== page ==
Setting a good access password on our computers and servers is essential. Today we continue to enter our computers on many occasions with a username and password, although there is already the possibility of configuring two-step authentication to add another layer of security to authentication. Configuring a strong password on our computers is basic, but it is possible that many users do not comply with the guidelines of a secure password, for this reason it is very important to configure a good password policy to force all users to comply. Today in this article we are going to show you how to configure it in any Linux operating system, we will use Debian but in systems like Ubuntu the process is the same.
What is the purpose of configuring a password policy?
When we installed the operating system, the installation wizard asked us to enter a username and also an access password to authenticate ourselves in the operating system. If we have decided to create a root password, then we have had to enter two different passwords (although they could be the same, but for security it is recommended that they be different). However, in the installation wizard we do not have any kind of password policy preconfigured, so we can put a password as simple as “key” or “123456” among other passwords that are not secure. Root users and those belonging to the Administrators group should have strong passwords, as well as normal users without privileges, in order to protect the security of the operating system.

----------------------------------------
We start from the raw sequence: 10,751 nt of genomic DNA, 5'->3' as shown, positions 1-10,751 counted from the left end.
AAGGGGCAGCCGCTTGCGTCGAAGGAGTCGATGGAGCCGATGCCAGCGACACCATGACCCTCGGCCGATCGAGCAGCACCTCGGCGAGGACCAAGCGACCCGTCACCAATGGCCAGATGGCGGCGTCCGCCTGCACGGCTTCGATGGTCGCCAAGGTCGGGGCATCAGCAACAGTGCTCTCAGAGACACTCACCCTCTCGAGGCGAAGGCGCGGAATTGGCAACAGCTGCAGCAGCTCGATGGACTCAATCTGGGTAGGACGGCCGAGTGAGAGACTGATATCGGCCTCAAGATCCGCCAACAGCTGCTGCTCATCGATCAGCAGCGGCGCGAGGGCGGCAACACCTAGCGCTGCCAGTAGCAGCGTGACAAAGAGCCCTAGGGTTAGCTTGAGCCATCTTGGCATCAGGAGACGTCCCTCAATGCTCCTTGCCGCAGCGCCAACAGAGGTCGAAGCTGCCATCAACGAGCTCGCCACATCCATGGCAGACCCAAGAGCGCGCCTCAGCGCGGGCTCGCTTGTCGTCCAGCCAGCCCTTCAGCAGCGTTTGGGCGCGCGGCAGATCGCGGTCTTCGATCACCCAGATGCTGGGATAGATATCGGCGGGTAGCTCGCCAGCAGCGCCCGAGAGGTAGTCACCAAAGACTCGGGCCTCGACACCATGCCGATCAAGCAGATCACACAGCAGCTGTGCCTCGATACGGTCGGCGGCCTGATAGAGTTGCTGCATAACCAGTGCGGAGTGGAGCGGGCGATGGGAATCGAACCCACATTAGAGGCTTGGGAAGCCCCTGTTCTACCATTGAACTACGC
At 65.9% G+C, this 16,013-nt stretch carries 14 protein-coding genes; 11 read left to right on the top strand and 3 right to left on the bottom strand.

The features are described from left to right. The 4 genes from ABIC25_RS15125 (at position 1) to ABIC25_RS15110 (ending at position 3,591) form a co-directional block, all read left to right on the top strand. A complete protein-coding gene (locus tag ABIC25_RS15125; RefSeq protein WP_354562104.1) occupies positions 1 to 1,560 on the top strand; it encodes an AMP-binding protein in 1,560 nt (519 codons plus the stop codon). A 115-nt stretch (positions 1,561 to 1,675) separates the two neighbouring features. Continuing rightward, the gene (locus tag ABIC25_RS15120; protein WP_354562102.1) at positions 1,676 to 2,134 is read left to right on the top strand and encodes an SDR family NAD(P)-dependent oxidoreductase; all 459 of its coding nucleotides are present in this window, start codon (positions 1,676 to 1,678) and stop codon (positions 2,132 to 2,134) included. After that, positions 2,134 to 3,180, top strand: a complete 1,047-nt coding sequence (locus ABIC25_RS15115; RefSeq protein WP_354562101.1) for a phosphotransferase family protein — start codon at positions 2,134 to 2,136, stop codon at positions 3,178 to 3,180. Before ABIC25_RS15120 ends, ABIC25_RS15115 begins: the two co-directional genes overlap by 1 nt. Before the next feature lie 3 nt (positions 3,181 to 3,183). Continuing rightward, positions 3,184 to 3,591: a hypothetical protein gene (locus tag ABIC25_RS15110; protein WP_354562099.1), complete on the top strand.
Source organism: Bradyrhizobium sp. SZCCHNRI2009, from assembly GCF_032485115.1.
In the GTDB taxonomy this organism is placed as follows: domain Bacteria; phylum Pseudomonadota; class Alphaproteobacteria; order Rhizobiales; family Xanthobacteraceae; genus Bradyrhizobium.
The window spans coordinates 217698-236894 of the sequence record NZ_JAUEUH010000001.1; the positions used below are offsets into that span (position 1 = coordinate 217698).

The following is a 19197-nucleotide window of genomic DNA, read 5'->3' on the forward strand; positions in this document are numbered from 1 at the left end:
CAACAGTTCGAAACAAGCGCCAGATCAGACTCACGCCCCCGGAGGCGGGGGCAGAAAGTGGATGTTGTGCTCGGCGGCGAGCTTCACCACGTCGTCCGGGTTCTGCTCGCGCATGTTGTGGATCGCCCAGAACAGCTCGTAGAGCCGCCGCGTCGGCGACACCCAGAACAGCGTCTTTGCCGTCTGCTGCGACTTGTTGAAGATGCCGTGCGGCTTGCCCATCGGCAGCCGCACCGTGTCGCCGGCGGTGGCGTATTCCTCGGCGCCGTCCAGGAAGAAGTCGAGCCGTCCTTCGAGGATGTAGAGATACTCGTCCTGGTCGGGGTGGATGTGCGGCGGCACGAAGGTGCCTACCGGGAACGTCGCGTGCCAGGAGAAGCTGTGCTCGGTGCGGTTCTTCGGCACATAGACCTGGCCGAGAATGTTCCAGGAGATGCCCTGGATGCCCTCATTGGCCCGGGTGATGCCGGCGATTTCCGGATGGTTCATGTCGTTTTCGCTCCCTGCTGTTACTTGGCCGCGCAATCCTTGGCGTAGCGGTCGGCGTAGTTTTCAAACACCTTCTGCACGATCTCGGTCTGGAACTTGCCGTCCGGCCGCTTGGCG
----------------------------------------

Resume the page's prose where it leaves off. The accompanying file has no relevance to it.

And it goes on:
If we want to force all PC or server users to use strong passwords, it is absolutely necessary for the system administrator to create a robust password policy, in order to prevent users from using passwords that are so easy to crack or guess. We could also force different users to create a new password that complies with the new key requirements of the operating system, in addition, we could also force all users or only some, that their password expire from time to time and have to enter one new password if you do not want to be left without access to the operating system.
To have a good password policy, it is very important to take into account:
- Create strong passwords that are not in dictionaries and have a certain complexity.
- Force users to change their passwords to comply with the new access password policy.
- Configure password expiration, to force users to change their passwords from time to time.
Next, we are going to see how to configure a good password policy on our server or PC with Debian or Ubuntu.